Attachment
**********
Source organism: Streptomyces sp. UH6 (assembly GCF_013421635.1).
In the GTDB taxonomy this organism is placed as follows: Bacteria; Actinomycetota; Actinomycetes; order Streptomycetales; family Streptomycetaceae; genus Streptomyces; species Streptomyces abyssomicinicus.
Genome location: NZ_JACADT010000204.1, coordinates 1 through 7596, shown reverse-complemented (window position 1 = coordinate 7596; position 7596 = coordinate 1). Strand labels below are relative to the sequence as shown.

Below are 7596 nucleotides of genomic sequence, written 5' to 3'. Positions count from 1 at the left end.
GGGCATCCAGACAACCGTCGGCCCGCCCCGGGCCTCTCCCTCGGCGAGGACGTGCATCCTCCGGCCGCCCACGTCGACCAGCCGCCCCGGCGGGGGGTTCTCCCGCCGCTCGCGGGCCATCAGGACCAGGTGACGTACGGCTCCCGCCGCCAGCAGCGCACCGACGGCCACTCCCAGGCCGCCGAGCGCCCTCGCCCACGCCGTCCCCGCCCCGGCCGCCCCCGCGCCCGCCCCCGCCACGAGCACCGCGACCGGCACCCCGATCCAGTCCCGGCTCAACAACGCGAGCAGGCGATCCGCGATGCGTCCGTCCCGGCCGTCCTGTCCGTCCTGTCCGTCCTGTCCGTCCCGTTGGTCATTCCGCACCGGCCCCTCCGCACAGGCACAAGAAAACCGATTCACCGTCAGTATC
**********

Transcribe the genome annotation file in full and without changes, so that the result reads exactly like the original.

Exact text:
Source organism: Streptomyces sp. UH6 (assembly GCF_013421635.1).
In the GTDB taxonomy this organism is placed as follows: Bacteria; Actinomycetota; Actinomycetes; order Streptomycetales; family Streptomycetaceae; genus Streptomyces; species Streptomyces abyssomicinicus.
Genome location: NZ_JACADT010000204.1, coordinates 1 through 7596, shown reverse-complemented (window position 1 = coordinate 7596; position 7596 = coordinate 1). Strand labels below are relative to the sequence as shown.

Below are 7596 nucleotides of genomic sequence, written 5' to 3'. Positions count from 1 at the left end.
GGGCATCCAGACAACCGTCGGCCCGCCCCGGGCCTCTCCCTCGGCGAGGACGTGCATCCTCCGGCCGCCCACGTCGACCAGCCGCCCCGGCGGGGGGTTCTCCCGCCGCTCGCGGGCCATCAGGACCAGGTGACGTACGGCTCCCGCCGCCAGCAGCGCACCGACGGCCACTCCCAGGCCGCCGAGCGCCCTCGCCCACGCCGTCCCCGCCCCGGCCGCCCCCGCGCCCGCCCCCGCCACGAGCACCGCGACCGGCACCCCGATCCAGTCCCGGCTCAACAACGCGAGCAGGCGATCCGCGATGCGTCCGTCCCGGCCGTCCTGTCCGTCCTGTCCGTCCTGTCCGTCCCGTTGGTCATTCCGCACCGGCCCCTCCGCACAGGCACAAGAAAACCGATTCACCGTCAGTATC